During October, I came across a list of queer horror movies recommended by writers for NBC News. I'd already reviewed four films on it--Fear Street: 1994, Bit, The Perfection, and Stranger by the Lake*--and the rest are saved to my to-do list. One movie not mentioned was The Gay Bed and Breakfast of Terror, probably because while this is an undoubtedly gay film, it's fucking terrible. I honestly don't know how else to describe it beyond it being an incredibly homophobic gay film.
All things must come to an end, and both the Hellbound Halloween event and the Hellraiser franchise count as part of "all things." I've covered 9 movies about Hell and Pinhead (with a brief interlude of other stories by Mr. Clive Barker), and Hellraiser: Judgment is the last. It's a bit of an over-exaggeration to say that the quality of the franchise decreased with every sequel, but the last half is more bad than good. Gary J Tunnicliffe--who also directed Hellraiser: Revelations--wanted to make a really good entry, and he ended up with two of the worst. Kind of like how Simon Kinberg wrote both X-Men: The Last Stand and X-Men: Dark Phoenix! Nerd burn!
Welcome back to the Hellbound Halloween and the first film in sort of interlude. See, the last two films in the Hellraiser franchise are their own kind of bad, so I need to take a short break before wrapping this all up with them. But that gave me an opportunity to check out some of Mr. Clive Barker's other films that are tangentially related to the Hellraiser series, starting with 1990's Nightbreed.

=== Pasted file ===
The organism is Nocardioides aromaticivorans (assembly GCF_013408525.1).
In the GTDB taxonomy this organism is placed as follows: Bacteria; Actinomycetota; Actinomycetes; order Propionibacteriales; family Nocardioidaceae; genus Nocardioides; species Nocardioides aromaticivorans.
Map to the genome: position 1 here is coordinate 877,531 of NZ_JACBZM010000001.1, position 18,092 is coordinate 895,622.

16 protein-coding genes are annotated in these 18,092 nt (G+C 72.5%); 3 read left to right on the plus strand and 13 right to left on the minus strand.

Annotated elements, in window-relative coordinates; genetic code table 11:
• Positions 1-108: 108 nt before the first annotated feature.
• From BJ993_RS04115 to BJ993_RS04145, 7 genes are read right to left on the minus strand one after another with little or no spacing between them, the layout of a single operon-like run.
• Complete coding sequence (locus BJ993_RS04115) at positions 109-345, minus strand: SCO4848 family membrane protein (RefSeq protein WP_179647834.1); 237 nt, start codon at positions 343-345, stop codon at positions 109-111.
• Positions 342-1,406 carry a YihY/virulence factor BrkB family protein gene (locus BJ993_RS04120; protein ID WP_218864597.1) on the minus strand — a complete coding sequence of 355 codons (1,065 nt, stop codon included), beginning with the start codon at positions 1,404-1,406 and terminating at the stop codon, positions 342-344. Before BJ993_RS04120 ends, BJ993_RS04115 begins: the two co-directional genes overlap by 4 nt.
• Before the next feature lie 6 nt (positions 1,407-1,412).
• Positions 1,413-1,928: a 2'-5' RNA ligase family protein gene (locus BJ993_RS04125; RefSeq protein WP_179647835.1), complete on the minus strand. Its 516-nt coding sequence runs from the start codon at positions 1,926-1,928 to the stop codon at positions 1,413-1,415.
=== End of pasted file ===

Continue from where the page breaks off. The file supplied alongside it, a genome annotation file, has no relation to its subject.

I can understand the logic behind wanting to make a knockoff movie. Something is popular, so some would want to get on the bandwagon before interest dies down. But CORN is just... confusing. Sure, there's the 2020 Children of the Corn prequel/reboot, but apparently only 10 people saw it and I'm not sure if it will ever have a digital release (trust me, I've spent a lot of time looking into it). And as I have said multiple times, Children of the Corn is nobody's favorite horror franchise. But it's okay! Because CORN's plot has absolutely nothing to do with anything resembling the plot of a CotC film! So why is is even called that? Well...
I don't want to come off as some sort of movie snob or purist. There are many different ways to tell a story, and sticking to a rigid structure is not always the best course of action. Case in point, Hellraiser: Inferno was a detective mystery that had some Hellish aspects, and I think it worked. But I guess Miramax thought they could try the same formula and create another interesting movie out of a script previously unrelated to the franchise. But no. Hellraiser: Hellseeker sucks and I hate it. Welcome back to the Hellbound Halloween. We're officially in the bad half of the franchise.